With the semester at our university winding down, I am working around the clock. At times like this, at all times in fact, there are things that remind me of Rui, and cause an extra twinge of sorrow as his face visits me, or his voice or an image of him playing in his winter coat on the park climbing set flashes past my memory’s eye. And then, I mourn him again.
Soon I’ll write here more: I have some very serious thoughts to discuss, and I want to do them justice. Just know, everyone who stops here, that I’m grateful to you that you did so. And know that we parents of the abducted are all mourning a little extra hard right now, coming into the rush of people making holiday plans with their children or their best-loved people.
That space in the brain that was awakened by being a parent, that pathway of growth that was formed years ago where the energies of parental love pulsed through, does not close back up again. I think it may be misunderstood to say it this way at times, but I suspect most of my friends who have raised a child will agree. There are areas of psychological experience that alter feeling and thought patterns that don’t recede again. Nor would we want them to, really, although they can cause us pain. A spear of grass or a budding flower seeks sunlight, leans one or another way to find it, and so do the stems extending within sections of our brains when we have high-intensity experiences. I don’t know whether it’s better to think of this metaphorically or otherwise, via a more empirical or scientific discovery. Either way, this unconscious process that alters us is an unknown known. We can’t pinpoint it nor fully characterize it, I don’t suppose, by looking at a graph or using imaging technology. But I am as certain of its existence as I am of the oxygen I’ll draw in my next breath of air. This is why we don’t and can’t give up, or give in. We cannot.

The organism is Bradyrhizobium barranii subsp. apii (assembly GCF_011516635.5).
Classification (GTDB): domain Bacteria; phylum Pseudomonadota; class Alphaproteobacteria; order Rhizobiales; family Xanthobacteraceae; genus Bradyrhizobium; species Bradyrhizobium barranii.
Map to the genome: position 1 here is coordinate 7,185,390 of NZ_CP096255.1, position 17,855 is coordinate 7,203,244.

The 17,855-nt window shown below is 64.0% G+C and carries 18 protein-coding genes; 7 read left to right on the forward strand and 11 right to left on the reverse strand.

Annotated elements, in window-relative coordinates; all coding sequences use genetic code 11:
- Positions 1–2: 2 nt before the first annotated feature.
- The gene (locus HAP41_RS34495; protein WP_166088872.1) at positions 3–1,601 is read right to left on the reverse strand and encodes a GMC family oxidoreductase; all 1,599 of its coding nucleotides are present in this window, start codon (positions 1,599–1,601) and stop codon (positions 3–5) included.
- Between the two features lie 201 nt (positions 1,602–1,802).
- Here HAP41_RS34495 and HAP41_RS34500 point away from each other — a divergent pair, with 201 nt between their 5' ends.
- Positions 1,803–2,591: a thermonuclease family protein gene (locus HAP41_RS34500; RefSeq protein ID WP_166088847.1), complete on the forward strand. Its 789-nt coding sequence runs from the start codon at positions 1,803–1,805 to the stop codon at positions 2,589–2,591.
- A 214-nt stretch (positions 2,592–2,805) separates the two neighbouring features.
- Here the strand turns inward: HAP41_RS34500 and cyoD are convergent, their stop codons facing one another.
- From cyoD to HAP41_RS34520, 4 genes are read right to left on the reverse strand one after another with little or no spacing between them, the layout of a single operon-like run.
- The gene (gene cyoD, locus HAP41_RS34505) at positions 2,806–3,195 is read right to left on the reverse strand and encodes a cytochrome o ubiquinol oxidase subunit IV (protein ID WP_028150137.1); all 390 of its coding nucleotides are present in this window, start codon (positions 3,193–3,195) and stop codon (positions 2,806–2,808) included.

Who we have in our corner makes all the difference to our mutual abilities to survive. We parents of abducted children owe it to ourselves and our kids and our fellow human beings to recognize their struggles alongside ours. Too narrow a focus, and we become damaged and narcissistic. We also become less attractive allies in the eyes of our brothers and sisters. What is good for us, is good for all. We turn our backs on other forms of suffering today, and we in turn imperil ourselves and our chances. When the entire world mourns, we must align ourselves beside it, to earn the solidarity we desire.
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As I’m writing this note today, Morton Prager, my father, Rui’s grandfather, has just completed his 90th birthday. To this day, he is still doing some teaching, leading seminars, attending reading groups and passing the torch of learning and the sensibilities of his heart to others.
The question I send out today is, will you, Machiko Terauchi, create the opportunity for Rui to know his grandfather? You only have to respond to this request, to allow Rui to know from where his intelligence, sensitivity, his love for music or pictures comes. Whatever animates him today, he deserves to be that much more alive, rather than to be sequestered away where his inheritance remains a mystery, knowing that it is there yet fearing it, or remaining unable to touch it, to see it lit up. Leaving it an unknown known.
3 thoughts on “An unknown known”
The agonizing self-absorption the Japanese Abducting-Parent is a case study much desired and yet to be done.
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Heartbreaking that Rui does not know Dad.